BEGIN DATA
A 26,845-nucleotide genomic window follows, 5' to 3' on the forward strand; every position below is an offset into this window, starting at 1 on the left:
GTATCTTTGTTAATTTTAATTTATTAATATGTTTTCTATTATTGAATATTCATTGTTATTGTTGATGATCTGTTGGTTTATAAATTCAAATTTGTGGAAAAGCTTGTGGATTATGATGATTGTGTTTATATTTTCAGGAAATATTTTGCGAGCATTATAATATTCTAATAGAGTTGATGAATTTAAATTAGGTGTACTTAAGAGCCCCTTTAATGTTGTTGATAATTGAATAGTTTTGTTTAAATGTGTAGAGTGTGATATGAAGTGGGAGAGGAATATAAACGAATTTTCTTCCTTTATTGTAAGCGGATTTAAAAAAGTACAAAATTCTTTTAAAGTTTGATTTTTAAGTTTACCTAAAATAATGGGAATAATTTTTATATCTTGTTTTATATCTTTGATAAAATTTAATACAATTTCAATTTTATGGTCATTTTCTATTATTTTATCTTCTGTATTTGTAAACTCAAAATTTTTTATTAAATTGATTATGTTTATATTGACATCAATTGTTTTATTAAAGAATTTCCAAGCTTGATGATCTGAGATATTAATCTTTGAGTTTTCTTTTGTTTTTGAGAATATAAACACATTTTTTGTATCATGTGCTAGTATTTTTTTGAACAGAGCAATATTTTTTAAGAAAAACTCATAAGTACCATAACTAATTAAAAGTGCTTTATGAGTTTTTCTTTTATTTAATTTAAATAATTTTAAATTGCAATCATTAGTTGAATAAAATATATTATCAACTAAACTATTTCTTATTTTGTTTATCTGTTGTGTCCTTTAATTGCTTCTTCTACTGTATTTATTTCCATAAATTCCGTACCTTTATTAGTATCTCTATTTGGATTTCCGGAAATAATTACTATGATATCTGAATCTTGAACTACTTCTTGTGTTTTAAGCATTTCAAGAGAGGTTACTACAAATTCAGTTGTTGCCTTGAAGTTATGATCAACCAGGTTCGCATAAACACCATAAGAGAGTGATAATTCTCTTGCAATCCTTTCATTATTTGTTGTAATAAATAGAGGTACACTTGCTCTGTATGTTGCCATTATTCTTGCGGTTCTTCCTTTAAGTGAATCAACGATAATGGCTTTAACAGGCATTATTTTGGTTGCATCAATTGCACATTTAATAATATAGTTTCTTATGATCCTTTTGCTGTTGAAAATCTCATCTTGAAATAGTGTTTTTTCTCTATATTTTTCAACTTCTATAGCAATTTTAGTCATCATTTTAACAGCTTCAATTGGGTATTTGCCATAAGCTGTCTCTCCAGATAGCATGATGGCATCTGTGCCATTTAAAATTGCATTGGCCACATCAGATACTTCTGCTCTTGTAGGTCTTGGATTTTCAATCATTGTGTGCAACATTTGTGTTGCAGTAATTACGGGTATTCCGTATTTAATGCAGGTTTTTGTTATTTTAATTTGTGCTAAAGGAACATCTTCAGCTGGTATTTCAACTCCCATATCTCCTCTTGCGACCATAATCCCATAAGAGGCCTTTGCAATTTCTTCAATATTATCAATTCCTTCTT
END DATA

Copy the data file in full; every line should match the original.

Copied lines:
A 26,845-nucleotide genomic window follows, 5' to 3' on the forward strand; every position below is an offset into this window, starting at 1 on the left:
GTATCTTTGTTAATTTTAATTTATTAATATGTTTTCTATTATTGAATATTCATTGTTATTGTTGATGATCTGTTGGTTTATAAATTCAAATTTGTGGAAAAGCTTGTGGATTATGATGATTGTGTTTATATTTTCAGGAAATATTTTGCGAGCATTATAATATTCTAATAGAGTTGATGAATTTAAATTAGGTGTACTTAAGAGCCCCTTTAATGTTGTTGATAATTGAATAGTTTTGTTTAAATGTGTAGAGTGTGATATGAAGTGGGAGAGGAATATAAACGAATTTTCTTCCTTTATTGTAAGCGGATTTAAAAAAGTACAAAATTCTTTTAAAGTTTGATTTTTAAGTTTACCTAAAATAATGGGAATAATTTTTATATCTTGTTTTATATCTTTGATAAAATTTAATACAATTTCAATTTTATGGTCATTTTCTATTATTTTATCTTCTGTATTTGTAAACTCAAAATTTTTTATTAAATTGATTATGTTTATATTGACATCAATTGTTTTATTAAAGAATTTCCAAGCTTGATGATCTGAGATATTAATCTTTGAGTTTTCTTTTGTTTTTGAGAATATAAACACATTTTTTGTATCATGTGCTAGTATTTTTTTGAACAGAGCAATATTTTTTAAGAAAAACTCATAAGTACCATAACTAATTAAAAGTGCTTTATGAGTTTTTCTTTTATTTAATTTAAATAATTTTAAATTGCAATCATTAGTTGAATAAAATATATTATCAACTAAACTATTTCTTATTTTGTTTATCTGTTGTGTCCTTTAATTGCTTCTTCTACTGTATTTATTTCCATAAATTCCGTACCTTTATTAGTATCTCTATTTGGATTTCCGGAAATAATTACTATGATATCTGAATCTTGAACTACTTCTTGTGTTTTAAGCATTTCAAGAGAGGTTACTACAAATTCAGTTGTTGCCTTGAAGTTATGATCAACCAGGTTCGCATAAACACCATAAGAGAGTGATAATTCTCTTGCAATCCTTTCATTATTTGTTGTAATAAATAGAGGTACACTTGCTCTGTATGTTGCCATTATTCTTGCGGTTCTTCCTTTAAGTGAATCAACGATAATGGCTTTAACAGGCATTATTTTGGTTGCATCAATTGCACATTTAATAATATAGTTTCTTATGATCCTTTTGCTGTTGAAAATCTCATCTTGAAATAGTGTTTTTTCTCTATATTTTTCAACTTCTATAGCAATTTTAGTCATCATTTTAACAGCTTCAATTGGGTATTTGCCATAAGCTGTCTCTCCAGATAGCATGATGGCATCTGTGCCATTTAAAATTGCATTGGCCACATCAGATACTTCTGCTCTTGTAGGTCTTGGATTTTCAATCATTGTGTGCAACATTTGTGTTGCAGTAATTACGGGTATTCCGTATTTAATGCAGGTTTTTGTTATTTTAATTTGTGCTAAAGGAACATCTTCAGCTGGTATTTCAACTCCCATATCTCCTCTTGCGACCATAATCCCATAAGAGGCCTTTGCAATTTCTTCAATATTATCAATTCCTTCTT